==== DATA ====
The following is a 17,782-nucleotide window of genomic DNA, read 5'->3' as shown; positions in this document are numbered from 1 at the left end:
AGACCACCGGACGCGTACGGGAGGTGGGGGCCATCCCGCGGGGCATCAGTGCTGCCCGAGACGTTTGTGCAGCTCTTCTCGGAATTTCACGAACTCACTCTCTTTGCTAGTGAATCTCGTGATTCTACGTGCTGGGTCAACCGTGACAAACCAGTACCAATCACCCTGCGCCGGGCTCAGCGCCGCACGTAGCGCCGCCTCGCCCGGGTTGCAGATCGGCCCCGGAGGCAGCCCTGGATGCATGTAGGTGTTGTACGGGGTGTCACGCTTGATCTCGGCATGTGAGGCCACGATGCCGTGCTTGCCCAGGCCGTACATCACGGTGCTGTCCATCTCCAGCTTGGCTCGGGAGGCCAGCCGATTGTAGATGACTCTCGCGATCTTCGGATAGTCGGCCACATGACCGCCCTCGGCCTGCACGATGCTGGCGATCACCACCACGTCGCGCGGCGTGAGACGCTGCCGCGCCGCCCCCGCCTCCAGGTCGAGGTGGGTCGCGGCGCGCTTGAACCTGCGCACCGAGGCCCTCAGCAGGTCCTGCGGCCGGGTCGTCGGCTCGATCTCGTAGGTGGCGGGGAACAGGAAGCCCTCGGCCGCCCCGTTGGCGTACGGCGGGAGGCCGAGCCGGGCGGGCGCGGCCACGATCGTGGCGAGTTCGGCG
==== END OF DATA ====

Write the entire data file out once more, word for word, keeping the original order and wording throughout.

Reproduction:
The following is a 17,782-nucleotide window of genomic DNA, read 5'->3' as shown; positions in this document are numbered from 1 at the left end:
AGACCACCGGACGCGTACGGGAGGTGGGGGCCATCCCGCGGGGCATCAGTGCTGCCCGAGACGTTTGTGCAGCTCTTCTCGGAATTTCACGAACTCACTCTCTTTGCTAGTGAATCTCGTGATTCTACGTGCTGGGTCAACCGTGACAAACCAGTACCAATCACCCTGCGCCGGGCTCAGCGCCGCACGTAGCGCCGCCTCGCCCGGGTTGCAGATCGGCCCCGGAGGCAGCCCTGGATGCATGTAGGTGTTGTACGGGGTGTCACGCTTGATCTCGGCATGTGAGGCCACGATGCCGTGCTTGCCCAGGCCGTACATCACGGTGCTGTCCATCTCCAGCTTGGCTCGGGAGGCCAGCCGATTGTAGATGACTCTCGCGATCTTCGGATAGTCGGCCACATGACCGCCCTCGGCCTGCACGATGCTGGCGATCACCACCACGTCGCGCGGCGTGAGACGCTGCCGCGCCGCCCCCGCCTCCAGGTCGAGGTGGGTCGCGGCGCGCTTGAACCTGCGCACCGAGGCCCTCAGCAGGTCCTGCGGCCGGGTCGTCGGCTCGATCTCGTAGGTGGCGGGGAACAGGAAGCCCTCGGCCGCCCCGTTGGCGTACGGCGGGAGGCCGAGCCGGGCGGGCGCGGCCACGATCGTGGCGAGTTCGGCG